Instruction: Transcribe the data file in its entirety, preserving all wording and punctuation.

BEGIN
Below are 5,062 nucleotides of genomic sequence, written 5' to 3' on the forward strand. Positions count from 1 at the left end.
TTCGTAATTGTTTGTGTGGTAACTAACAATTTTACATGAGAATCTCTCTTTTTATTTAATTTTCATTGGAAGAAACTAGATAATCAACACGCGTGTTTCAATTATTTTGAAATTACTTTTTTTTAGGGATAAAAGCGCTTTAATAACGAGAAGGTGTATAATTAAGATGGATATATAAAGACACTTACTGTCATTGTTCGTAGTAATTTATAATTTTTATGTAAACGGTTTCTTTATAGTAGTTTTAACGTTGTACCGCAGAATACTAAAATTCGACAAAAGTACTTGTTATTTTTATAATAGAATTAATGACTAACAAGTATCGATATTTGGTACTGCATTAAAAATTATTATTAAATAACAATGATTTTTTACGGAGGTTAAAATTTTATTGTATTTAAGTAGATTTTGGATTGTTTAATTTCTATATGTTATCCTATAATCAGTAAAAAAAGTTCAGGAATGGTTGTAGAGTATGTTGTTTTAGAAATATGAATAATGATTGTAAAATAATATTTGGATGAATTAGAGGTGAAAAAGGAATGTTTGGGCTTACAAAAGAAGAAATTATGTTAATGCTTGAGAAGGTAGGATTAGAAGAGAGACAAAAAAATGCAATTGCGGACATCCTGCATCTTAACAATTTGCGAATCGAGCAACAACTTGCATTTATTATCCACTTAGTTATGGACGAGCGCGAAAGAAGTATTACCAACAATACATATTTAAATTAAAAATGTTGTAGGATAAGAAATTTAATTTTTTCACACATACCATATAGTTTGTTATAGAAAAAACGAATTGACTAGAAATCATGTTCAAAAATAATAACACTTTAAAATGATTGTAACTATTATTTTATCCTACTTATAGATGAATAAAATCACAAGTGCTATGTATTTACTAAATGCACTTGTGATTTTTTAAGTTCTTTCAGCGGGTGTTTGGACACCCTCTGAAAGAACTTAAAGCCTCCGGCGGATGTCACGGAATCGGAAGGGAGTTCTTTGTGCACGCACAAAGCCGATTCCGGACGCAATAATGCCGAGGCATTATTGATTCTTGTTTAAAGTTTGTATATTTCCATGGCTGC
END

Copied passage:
Below are 5,062 nucleotides of genomic sequence, written 5' to 3' on the forward strand. Positions count from 1 at the left end.
TTCGTAATTGTTTGTGTGGTAACTAACAATTTTACATGAGAATCTCTCTTTTTATTTAATTTTCATTGGAAGAAACTAGATAATCAACACGCGTGTTTCAATTATTTTGAAATTACTTTTTTTTAGGGATAAAAGCGCTTTAATAACGAGAAGGTGTATAATTAAGATGGATATATAAAGACACTTACTGTCATTGTTCGTAGTAATTTATAATTTTTATGTAAACGGTTTCTTTATAGTAGTTTTAACGTTGTACCGCAGAATACTAAAATTCGACAAAAGTACTTGTTATTTTTATAATAGAATTAATGACTAACAAGTATCGATATTTGGTACTGCATTAAAAATTATTATTAAATAACAATGATTTTTTACGGAGGTTAAAATTTTATTGTATTTAAGTAGATTTTGGATTGTTTAATTTCTATATGTTATCCTATAATCAGTAAAAAAAGTTCAGGAATGGTTGTAGAGTATGTTGTTTTAGAAATATGAATAATGATTGTAAAATAATATTTGGATGAATTAGAGGTGAAAAAGGAATGTTTGGGCTTACAAAAGAAGAAATTATGTTAATGCTTGAGAAGGTAGGATTAGAAGAGAGACAAAAAAATGCAATTGCGGACATCCTGCATCTTAACAATTTGCGAATCGAGCAACAACTTGCATTTATTATCCACTTAGTTATGGACGAGCGCGAAAGAAGTATTACCAACAATACATATTTAAATTAAAAATGTTGTAGGATAAGAAATTTAATTTTTTCACACATACCATATAGTTTGTTATAGAAAAAACGAATTGACTAGAAATCATGTTCAAAAATAATAACACTTTAAAATGATTGTAACTATTATTTTATCCTACTTATAGATGAATAAAATCACAAGTGCTATGTATTTACTAAATGCACTTGTGATTTTTTAAGTTCTTTCAGCGGGTGTTTGGACACCCTCTGAAAGAACTTAAAGCCTCCGGCGGATGTCACGGAATCGGAAGGGAGTTCTTTGTGCACGCACAAAGCCGATTCCGGACGCAATAATGCCGAGGCATTATTGATTCTTGTTTAAAGTTTGTATATTTCCATGGCTGC